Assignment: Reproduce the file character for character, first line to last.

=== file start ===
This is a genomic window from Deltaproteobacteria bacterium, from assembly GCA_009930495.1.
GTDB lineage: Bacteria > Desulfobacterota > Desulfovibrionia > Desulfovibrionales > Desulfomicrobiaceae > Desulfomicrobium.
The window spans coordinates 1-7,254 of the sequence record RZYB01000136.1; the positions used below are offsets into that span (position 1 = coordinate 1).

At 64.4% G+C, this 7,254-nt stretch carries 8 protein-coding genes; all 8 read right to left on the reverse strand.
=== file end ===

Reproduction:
This is a genomic window from Deltaproteobacteria bacterium, from assembly GCA_009930495.1.
GTDB lineage: Bacteria > Desulfobacterota > Desulfovibrionia > Desulfovibrionales > Desulfomicrobiaceae > Desulfomicrobium.
The window spans coordinates 1-7,254 of the sequence record RZYB01000136.1; the positions used below are offsets into that span (position 1 = coordinate 1).

At 64.4% G+C, this 7,254-nt stretch carries 8 protein-coding genes; all 8 read right to left on the reverse strand.